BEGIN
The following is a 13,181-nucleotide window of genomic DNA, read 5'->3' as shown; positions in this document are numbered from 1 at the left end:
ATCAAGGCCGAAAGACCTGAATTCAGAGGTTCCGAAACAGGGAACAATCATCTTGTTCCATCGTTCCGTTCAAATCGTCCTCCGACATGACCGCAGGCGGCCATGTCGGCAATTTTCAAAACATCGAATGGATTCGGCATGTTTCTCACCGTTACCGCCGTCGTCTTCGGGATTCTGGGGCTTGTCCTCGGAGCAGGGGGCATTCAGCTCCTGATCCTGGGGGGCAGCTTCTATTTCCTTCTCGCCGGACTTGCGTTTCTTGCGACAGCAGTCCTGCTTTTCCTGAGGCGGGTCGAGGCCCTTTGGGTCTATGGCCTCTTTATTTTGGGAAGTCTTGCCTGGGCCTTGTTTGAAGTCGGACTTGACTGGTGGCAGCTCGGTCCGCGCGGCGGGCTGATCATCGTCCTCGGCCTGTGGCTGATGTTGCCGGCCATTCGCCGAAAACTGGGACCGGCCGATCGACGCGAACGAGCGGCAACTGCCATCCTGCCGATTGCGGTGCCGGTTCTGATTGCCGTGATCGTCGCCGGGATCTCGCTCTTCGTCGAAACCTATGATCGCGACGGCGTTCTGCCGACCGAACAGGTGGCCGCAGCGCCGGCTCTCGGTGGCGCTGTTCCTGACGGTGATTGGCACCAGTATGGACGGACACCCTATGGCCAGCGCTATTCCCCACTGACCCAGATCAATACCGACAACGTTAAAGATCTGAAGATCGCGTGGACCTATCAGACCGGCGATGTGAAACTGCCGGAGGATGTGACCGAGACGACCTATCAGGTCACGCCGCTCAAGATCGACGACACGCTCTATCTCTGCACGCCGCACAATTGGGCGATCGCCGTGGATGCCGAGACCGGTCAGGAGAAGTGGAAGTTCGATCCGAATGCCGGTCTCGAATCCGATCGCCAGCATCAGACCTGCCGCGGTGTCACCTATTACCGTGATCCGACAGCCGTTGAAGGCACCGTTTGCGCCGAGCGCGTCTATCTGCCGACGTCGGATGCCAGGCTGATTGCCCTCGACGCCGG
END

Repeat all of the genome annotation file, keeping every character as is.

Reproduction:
The following is a 13,181-nucleotide window of genomic DNA, read 5'->3' as shown; positions in this document are numbered from 1 at the left end:
ATCAAGGCCGAAAGACCTGAATTCAGAGGTTCCGAAACAGGGAACAATCATCTTGTTCCATCGTTCCGTTCAAATCGTCCTCCGACATGACCGCAGGCGGCCATGTCGGCAATTTTCAAAACATCGAATGGATTCGGCATGTTTCTCACCGTTACCGCCGTCGTCTTCGGGATTCTGGGGCTTGTCCTCGGAGCAGGGGGCATTCAGCTCCTGATCCTGGGGGGCAGCTTCTATTTCCTTCTCGCCGGACTTGCGTTTCTTGCGACAGCAGTCCTGCTTTTCCTGAGGCGGGTCGAGGCCCTTTGGGTCTATGGCCTCTTTATTTTGGGAAGTCTTGCCTGGGCCTTGTTTGAAGTCGGACTTGACTGGTGGCAGCTCGGTCCGCGCGGCGGGCTGATCATCGTCCTCGGCCTGTGGCTGATGTTGCCGGCCATTCGCCGAAAACTGGGACCGGCCGATCGACGCGAACGAGCGGCAACTGCCATCCTGCCGATTGCGGTGCCGGTTCTGATTGCCGTGATCGTCGCCGGGATCTCGCTCTTCGTCGAAACCTATGATCGCGACGGCGTTCTGCCGACCGAACAGGTGGCCGCAGCGCCGGCTCTCGGTGGCGCTGTTCCTGACGGTGATTGGCACCAGTATGGACGGACACCCTATGGCCAGCGCTATTCCCCACTGACCCAGATCAATACCGACAACGTTAAAGATCTGAAGATCGCGTGGACCTATCAGACCGGCGATGTGAAACTGCCGGAGGATGTGACCGAGACGACCTATCAGGTCACGCCGCTCAAGATCGACGACACGCTCTATCTCTGCACGCCGCACAATTGGGCGATCGCCGTGGATGCCGAGACCGGTCAGGAGAAGTGGAAGTTCGATCCGAATGCCGGTCTCGAATCCGATCGCCAGCATCAGACCTGCCGCGGTGTCACCTATTACCGTGATCCGACAGCCGTTGAAGGCACCGTTTGCGCCGAGCGCGTCTATCTGCCGACGTCGGATGCCAGGCTGATTGCCCTCGACGCCGG